My meal awaits.

The rain has stopped temporarily. I take the car across the common then down the long bosky lane that leads to the Chinese Pub. The car senses my hunger as it ploughs through mud and puddles. It is clever like that.

I bring it to a halt suddenly. There is a small deer standing in the road. I crawl forward, trying to move it with the rays of my main beam. It raises its head and notices me, before continuing its unhurried deering.

I am a bit flummoxed by this. There is a small deer in the road!!! Preventing me from getting to my Chinese food!!! I flash the lights at it a bit, and I believe I even say ‘shoo!’. It is unlikely that a deer can hear a human being saying ‘shoo!’ when he is behind the wheel of a car. It is just more evidence that I need to start worrying about myself. I edge the car forwards.

The deer ambles into the hedge. Hoorah! The road is clear. I proceed to the Chinese Pub. “Hi Jonny,” says the landlord. I chat to him hungrily, and share a few words with Alan from Bowls. My meal appears in the regulation bags, and I set off for home.

Round the sharp bend, past the gatehouse, down through the woods. The car speeds along, urged by stomach noises.

I bring it to a halt suddenly. There is an owl in the road. I cannot quite believe this. Not content with slowing me up before, the deer has sent his friend the owl!!! I crawl forwards whilst it examines some dead thing in the road, pretending to be all predatory whilst making excuses to hold me up.

I think about hooting, and so does the owl. As it is, there is a long face-off, before it gives me one last lugubrious and slightly disapproving look, like Stephen Fry confronting some burglars. Then it flies slowly off into the trees.

28 Comments

  1. Oh please tell me the dead thing wasn’t the deer? Bosky no time to look it up or I’ll lose my place. First!!!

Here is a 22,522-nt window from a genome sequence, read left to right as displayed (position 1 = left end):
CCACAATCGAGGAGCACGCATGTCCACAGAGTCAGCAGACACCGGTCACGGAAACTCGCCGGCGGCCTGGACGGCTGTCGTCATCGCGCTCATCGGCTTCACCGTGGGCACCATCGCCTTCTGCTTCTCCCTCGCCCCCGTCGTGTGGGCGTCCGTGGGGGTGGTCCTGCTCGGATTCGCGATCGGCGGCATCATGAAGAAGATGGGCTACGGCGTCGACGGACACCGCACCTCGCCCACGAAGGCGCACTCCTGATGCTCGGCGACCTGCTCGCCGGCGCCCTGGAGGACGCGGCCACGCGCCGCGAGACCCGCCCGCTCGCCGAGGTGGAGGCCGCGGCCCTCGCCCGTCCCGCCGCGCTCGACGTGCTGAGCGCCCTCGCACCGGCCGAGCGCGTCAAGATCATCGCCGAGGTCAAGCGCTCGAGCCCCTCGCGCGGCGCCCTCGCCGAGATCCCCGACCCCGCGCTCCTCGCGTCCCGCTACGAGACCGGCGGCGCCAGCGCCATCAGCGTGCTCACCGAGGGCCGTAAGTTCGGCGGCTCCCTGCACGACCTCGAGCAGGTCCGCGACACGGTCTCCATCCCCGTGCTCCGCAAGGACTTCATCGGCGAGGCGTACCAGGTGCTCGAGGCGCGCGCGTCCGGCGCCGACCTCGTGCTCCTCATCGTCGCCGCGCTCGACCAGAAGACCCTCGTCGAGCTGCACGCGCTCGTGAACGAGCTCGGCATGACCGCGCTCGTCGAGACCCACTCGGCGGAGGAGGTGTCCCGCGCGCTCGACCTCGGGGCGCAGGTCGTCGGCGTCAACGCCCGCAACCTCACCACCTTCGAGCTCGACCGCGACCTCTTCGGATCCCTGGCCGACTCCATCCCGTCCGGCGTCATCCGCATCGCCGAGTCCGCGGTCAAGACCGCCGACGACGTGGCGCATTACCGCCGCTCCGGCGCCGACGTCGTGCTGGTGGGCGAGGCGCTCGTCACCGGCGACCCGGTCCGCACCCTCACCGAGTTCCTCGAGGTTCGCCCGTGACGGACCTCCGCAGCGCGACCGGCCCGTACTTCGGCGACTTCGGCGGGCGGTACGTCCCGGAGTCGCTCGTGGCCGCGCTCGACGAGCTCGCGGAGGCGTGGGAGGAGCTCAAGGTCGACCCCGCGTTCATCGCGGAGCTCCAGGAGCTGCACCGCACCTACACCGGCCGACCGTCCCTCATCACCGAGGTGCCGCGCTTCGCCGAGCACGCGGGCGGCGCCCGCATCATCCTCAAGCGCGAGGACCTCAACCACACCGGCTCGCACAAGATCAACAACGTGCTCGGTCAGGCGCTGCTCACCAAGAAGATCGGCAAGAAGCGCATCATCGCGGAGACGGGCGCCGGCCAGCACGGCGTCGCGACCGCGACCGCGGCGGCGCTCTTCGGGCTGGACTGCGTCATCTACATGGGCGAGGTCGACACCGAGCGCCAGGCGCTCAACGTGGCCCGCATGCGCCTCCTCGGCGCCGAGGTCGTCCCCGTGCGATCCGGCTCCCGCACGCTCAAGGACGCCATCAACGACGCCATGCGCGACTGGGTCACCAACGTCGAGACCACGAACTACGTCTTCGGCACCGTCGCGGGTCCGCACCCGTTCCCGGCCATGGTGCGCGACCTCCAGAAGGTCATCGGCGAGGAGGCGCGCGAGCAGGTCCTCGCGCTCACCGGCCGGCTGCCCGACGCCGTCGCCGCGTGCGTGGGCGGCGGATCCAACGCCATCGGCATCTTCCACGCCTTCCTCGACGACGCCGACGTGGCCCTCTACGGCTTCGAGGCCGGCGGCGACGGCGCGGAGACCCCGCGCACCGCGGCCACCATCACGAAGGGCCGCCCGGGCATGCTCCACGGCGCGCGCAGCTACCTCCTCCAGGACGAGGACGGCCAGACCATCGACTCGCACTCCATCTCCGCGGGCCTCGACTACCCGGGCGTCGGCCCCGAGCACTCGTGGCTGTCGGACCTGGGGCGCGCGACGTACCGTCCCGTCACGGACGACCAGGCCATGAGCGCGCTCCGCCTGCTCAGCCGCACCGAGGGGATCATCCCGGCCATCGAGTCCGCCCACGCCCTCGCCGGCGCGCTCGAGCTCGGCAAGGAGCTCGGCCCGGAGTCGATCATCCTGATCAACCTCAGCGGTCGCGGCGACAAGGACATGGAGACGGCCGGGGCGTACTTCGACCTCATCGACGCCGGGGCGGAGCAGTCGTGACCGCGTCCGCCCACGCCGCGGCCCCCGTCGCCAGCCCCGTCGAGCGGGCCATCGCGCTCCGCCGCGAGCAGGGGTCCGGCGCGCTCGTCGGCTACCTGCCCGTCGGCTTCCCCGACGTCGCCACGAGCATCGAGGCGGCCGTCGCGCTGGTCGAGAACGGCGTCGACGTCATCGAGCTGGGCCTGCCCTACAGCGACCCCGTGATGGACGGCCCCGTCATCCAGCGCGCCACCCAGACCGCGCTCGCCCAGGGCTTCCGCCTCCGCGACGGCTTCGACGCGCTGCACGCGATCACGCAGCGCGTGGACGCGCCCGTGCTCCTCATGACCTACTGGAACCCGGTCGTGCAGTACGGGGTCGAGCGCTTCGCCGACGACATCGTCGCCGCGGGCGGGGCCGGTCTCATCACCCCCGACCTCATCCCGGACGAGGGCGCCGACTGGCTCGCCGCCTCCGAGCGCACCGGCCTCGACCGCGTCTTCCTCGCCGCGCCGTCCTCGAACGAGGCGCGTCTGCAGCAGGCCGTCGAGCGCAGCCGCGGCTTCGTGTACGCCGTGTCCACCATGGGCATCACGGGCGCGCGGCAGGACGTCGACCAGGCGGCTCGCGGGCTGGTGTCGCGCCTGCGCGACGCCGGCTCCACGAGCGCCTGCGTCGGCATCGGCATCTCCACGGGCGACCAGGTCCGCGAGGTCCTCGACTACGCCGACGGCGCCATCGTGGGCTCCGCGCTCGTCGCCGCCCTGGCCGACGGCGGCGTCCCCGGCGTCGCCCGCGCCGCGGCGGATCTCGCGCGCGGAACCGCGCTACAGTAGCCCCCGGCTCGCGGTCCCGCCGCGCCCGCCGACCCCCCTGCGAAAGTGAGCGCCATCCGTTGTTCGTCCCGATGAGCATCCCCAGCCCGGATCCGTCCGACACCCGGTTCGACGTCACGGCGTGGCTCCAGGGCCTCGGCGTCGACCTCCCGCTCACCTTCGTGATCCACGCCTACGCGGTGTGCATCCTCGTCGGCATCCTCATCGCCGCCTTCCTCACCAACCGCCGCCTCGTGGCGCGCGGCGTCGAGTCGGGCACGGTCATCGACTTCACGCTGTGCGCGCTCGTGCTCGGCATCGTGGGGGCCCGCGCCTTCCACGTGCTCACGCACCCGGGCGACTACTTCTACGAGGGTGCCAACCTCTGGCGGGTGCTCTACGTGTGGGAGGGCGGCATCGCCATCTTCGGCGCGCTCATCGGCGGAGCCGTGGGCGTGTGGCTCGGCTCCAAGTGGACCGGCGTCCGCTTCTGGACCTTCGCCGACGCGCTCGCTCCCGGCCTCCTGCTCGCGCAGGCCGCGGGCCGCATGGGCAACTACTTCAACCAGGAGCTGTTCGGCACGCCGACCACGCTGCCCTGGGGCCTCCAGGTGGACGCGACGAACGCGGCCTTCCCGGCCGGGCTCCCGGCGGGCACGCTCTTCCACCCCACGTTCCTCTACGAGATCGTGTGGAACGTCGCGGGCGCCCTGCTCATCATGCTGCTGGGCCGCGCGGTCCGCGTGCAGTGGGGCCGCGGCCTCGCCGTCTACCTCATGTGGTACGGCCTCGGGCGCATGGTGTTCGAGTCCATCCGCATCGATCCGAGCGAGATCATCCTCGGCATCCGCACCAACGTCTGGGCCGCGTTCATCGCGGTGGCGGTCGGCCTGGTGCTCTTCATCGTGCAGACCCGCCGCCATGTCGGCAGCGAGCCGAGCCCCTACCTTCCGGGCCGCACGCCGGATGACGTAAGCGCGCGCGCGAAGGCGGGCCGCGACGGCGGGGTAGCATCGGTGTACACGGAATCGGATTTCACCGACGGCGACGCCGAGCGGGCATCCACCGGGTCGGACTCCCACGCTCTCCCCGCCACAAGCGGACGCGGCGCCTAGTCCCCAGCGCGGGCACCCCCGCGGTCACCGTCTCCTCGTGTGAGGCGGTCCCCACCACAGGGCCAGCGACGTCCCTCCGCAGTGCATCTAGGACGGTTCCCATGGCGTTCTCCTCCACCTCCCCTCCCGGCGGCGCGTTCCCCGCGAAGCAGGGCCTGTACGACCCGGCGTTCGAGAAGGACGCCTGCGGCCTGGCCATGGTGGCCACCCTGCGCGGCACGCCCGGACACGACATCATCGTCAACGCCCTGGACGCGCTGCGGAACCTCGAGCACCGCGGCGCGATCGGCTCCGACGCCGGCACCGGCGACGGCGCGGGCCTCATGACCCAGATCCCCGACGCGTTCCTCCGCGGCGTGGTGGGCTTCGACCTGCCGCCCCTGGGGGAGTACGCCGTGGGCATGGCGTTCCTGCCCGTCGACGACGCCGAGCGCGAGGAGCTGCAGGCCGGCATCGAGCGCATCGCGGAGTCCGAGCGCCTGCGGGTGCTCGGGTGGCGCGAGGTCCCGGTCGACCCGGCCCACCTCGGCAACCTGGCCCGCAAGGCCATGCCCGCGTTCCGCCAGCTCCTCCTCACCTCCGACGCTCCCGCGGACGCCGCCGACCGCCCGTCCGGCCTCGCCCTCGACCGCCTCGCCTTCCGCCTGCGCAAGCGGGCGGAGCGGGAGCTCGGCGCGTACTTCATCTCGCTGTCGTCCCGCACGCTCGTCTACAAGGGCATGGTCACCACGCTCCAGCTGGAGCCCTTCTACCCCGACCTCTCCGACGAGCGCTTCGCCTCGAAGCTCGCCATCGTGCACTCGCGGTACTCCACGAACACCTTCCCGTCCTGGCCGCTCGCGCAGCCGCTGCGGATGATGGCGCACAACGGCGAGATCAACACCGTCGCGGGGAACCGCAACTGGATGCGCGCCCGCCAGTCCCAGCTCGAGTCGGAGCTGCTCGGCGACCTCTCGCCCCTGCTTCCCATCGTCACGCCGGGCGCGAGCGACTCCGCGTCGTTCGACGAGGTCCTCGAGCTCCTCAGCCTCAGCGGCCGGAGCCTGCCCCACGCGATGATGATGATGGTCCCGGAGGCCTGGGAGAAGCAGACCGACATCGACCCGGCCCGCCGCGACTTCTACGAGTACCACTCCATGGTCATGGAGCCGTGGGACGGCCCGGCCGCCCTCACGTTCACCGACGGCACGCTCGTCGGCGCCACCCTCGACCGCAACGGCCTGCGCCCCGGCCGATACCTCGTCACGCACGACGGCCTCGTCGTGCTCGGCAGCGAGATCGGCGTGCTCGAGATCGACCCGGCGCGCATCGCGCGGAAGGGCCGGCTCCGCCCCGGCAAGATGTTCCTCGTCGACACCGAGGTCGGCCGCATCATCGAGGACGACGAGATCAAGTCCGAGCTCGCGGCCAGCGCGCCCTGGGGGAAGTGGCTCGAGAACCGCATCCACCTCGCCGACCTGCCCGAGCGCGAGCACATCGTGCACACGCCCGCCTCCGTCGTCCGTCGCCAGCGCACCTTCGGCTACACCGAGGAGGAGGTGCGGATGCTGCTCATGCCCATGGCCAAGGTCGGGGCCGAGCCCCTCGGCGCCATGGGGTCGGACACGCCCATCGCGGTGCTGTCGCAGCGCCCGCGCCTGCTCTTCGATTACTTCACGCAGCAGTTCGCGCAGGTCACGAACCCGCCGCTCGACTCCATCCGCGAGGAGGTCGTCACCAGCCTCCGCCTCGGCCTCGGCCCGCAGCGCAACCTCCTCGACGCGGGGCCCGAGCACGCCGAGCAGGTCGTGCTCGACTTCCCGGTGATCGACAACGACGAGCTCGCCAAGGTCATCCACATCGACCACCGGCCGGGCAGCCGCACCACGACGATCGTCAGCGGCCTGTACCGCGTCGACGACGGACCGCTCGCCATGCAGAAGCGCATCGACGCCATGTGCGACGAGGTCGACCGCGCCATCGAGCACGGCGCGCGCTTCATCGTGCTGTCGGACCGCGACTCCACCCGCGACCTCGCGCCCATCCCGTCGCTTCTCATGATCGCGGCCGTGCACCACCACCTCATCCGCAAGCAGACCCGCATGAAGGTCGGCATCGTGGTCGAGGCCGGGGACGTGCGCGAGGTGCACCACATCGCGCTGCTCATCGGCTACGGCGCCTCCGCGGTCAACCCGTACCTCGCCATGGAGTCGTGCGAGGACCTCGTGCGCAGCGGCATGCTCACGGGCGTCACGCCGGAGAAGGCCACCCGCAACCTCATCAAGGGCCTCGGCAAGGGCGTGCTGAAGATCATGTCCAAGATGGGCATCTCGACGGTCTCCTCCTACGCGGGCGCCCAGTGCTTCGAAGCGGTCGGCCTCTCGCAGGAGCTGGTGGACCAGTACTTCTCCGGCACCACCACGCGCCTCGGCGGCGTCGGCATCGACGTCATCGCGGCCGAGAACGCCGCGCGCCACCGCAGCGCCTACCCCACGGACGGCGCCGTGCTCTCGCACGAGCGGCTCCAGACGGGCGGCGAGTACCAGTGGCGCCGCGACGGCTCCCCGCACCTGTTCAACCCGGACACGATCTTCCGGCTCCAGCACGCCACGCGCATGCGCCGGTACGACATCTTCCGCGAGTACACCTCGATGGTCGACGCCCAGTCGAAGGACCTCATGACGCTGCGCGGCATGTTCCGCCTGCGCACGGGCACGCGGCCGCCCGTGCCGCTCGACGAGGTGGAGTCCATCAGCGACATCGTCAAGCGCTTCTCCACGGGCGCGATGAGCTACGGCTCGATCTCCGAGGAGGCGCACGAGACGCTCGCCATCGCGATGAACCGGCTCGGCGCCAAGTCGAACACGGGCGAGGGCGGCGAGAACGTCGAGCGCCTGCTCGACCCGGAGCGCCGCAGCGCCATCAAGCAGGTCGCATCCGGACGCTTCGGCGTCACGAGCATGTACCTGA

2. Does Bosky mean wooded? Presumable the deer and the owl wouldn’t stray too far from the forest. What have you done to the animals so that they all gang up on you when you’re fainting with hunger? Have you been eating rabbits – or chickens?

  3. Pfffft, wildlife. No respect for anyone.

  4. It’s almost like they’re organized…

  5. “like stephen fry confronting burgulars”
    haha!

  6. They are organised, Joan. Unexpectedly, without us suspecting. Like the triffids were in ‘Day of the Triffids’, but with fauna.

    No Pat – of course it wasn’t the deer – don’t worry. I’d have stuck it straight in the boot if so.

  7. i say Mooo! to cows while driving past fields. There should be more communication between humans and beasts, i feel (hurrah for percy the park keeper!), although there seem to be divisive elements in your neck of the woods.

  8. I saw local fauna the other night too: three drunk teens wearing heavy coats, shorts and flip-flops (is that an Americanism? Do you have flip-flops or do they float away in the rain?), one elderly person with bag of cheap beer and one gesticulating homeless person. They were all in the road but as half the cars seem to drive on the pavement that only seemed fair.

  9. You appear to have stumbled into a cutesy Disney movie. Be on the look out for big footed rabbits with a nervous tic.

  10. It’s unlikely the owl and the deer were working together. They haven’t been talking to each other since the owl needed some time to “think about where this is going” and then went off on that cruise with the pussycat.

  11. Here in North Carolina, a deer in the road is takeaway, Jonny. A quick spurt of speed and further progress towards the Chinese Pub would have been redundant. It is a sign of how far removed you are from your noble ancestors that this elegant solution did not occur to you. They mastered their environment, red in tooth and claw – you scurry timidly through it blind to its bounty, in search of another reheated box of catmeat drenched in monosodium glutomate. For shame!

    Servalan could’ve had the owl. Fried owl is just the hearty breakfast a growing girl needs. It’s Nature’s central heating for kids…